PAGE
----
If you are like us and like to scroll through Parts 5 and 7 of Title 27 of the Code of Federal Regulations, do not be alarmed if they look a little different. You are probably seeing Phase 2 of the Alcohol and Tobacco Tax and Trade Bureau’s (TTB) ongoing rulemaking initiative to update and modernize the labeling and advertising regulations for wine, distilled spirits, and malt beverages, which went into effect on March 11.
In 2018, TTB introduced in its Notice No. 176 a multiyear, phased rulemaking effort to amend, simplify, and restructure existing regulatory requirements on wine, distilled spirits, and malt beverages and, in doing so, lessen the regulatory burden on industry members. The TTB implemented “Phase 1” of its rulemaking plan on April 2, 2020, which (for the sake of brevity) increased alcohol content tolerance for distilled spirits, relaxed restrictions on the brand label placement on distilled spirits, permitted age statements for certain distilled spirits and vintage dates for some wines, and eliminated its prohibition against “strength” claims for malt beverages.
The TTB’s “Phase 2” of this modernization effort covers distilled spirits and malt beverages, but with the same eye toward simplifying the regulatory burden on industry members and without the regulatory headache of requiring industry members to make affirmative changes to TTB-compliant labels or advertisements.
Now in effect, the Phase 2 final rule modernizes labeling requirements for distilled spirits and malt beverages by: (1) removing some mandatory disclosure requirements on the “brand label” of distilled spirits and malt beverages; (2) allowing industry members ineligible to obtain a certificate of label approval (COLA)—like retailers or non-bottler permittees—to get written authorization to relabel products in certain circumstances; (3) authorizing the addition of labels on malt beverages that identify wholesalers, retailers, or consumers; and (4) relaxing keg labeling restrictions (i.e., “keg collars” and “tap covers”) so that kegs can be reused by different brewers.
The final rule also clarifies certain labeling regulations for industry members: (1) expanding the definition of “grain” in the distilled spirits regulations to include all cereal grains and some “pseudocereals”; (2) incorporating TTB guidance (rulings and industry circulars) into the regulations; (3) tailoring its regulations proscribing the use of “disparaging” statements about competitors’ products and the use of the American flag on labels and advertisements to prohibit only claims that are false or misleading; (4) aligning the labeling of malt beverages with “trade understanding” and terminology instead of composition statements; and (5) allowing descriptive terms (like “amber,” “red,” “dry,” and “cream”) to be used on malt beverage labels.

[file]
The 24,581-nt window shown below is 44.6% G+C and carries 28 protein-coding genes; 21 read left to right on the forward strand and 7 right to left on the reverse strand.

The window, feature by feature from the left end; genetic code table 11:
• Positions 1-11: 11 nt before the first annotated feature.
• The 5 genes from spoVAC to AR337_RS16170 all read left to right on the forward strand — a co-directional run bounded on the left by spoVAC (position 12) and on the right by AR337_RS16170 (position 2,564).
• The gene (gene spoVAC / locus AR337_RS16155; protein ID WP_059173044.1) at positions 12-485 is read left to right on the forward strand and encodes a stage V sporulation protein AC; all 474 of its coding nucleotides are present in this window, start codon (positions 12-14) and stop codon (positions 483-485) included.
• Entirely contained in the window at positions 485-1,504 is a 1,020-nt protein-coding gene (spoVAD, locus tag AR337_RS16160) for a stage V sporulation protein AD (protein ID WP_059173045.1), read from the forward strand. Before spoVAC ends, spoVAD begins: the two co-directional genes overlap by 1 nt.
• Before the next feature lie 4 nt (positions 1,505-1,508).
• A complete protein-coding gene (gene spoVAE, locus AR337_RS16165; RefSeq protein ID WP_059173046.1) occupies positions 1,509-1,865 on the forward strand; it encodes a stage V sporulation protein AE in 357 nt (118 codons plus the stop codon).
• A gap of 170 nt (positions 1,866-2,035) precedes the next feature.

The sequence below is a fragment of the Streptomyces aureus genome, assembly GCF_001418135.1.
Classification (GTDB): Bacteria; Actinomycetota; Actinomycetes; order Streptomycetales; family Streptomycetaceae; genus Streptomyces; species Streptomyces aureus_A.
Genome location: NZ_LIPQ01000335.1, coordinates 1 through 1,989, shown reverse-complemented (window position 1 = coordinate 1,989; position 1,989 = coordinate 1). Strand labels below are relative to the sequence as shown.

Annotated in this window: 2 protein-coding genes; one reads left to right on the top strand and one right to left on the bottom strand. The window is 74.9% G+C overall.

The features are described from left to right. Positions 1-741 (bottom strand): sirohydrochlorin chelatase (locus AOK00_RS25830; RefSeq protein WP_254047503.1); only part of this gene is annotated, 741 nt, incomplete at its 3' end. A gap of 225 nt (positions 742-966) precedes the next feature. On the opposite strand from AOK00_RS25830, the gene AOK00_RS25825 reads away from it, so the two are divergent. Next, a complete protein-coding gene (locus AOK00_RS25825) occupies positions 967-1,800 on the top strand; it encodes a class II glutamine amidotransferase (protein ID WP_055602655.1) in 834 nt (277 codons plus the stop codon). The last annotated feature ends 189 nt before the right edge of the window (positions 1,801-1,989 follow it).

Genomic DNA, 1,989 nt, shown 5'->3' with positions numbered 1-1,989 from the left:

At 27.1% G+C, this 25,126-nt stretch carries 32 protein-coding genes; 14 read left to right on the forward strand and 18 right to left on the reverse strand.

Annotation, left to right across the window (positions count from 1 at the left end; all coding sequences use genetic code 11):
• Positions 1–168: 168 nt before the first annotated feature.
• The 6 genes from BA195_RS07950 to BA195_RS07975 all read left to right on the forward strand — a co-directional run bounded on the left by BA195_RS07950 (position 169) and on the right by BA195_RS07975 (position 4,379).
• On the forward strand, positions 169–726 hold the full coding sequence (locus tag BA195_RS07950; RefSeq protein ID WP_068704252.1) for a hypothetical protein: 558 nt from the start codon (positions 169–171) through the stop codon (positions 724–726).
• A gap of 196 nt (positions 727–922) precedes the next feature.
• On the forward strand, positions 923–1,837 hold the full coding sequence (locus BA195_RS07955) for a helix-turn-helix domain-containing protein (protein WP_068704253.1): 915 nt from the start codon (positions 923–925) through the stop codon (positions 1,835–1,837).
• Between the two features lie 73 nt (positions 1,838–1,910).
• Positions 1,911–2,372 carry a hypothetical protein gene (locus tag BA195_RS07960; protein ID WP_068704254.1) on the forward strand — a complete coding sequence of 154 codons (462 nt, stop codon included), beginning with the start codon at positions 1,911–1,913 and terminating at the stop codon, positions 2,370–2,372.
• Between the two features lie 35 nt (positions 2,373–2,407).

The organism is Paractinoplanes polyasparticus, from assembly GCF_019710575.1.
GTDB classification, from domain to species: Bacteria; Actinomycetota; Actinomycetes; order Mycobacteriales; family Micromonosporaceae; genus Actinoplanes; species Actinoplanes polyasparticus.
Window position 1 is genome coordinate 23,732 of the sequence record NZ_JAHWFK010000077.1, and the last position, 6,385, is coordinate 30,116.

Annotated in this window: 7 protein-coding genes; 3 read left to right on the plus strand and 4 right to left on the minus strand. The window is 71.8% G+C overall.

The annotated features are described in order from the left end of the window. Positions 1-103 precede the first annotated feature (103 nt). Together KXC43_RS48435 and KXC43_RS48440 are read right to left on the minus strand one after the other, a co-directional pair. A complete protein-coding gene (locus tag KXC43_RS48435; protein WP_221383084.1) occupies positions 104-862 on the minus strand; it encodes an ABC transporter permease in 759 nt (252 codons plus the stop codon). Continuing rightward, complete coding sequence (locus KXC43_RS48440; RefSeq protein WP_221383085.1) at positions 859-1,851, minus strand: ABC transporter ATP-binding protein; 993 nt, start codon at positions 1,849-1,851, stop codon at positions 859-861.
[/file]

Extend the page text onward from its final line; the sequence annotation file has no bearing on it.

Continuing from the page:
Equally interesting is what is not in the Phase 2 regulations. For instance, the TTB specifically declined to consider a number of comments as out of scope, such as serving facts, allergen warnings, and a number of requests by industry members to recognize new classes of distilled spirits products. What’s more, after receiving a range of comments from industry members, the TTB walked back proposed rules regarding what a COLA does—and does not—authorize, finding that they created more confusion than clarity.
The TTB is currently working on rolling out “Phase 3” of its rulemaking effort. According to the agency, this next phase will restructure the labeling regulations for wine, address other wine-related labeling issues, and finalize certain regulations related to the advertising of wine, distilled spirits, and malt beverages. The TTB also committed to reviewing its distilled spirits and malt beverage public guidance and industry member comments for future rulemaking and industry guidance. Although at times a deliberate, methodical process, the TTB’s work in a quickly changing industry is far from over. We’ll keep tabs on what the TTB brews in its next round of updates and bring you the latest on the new rules and changes.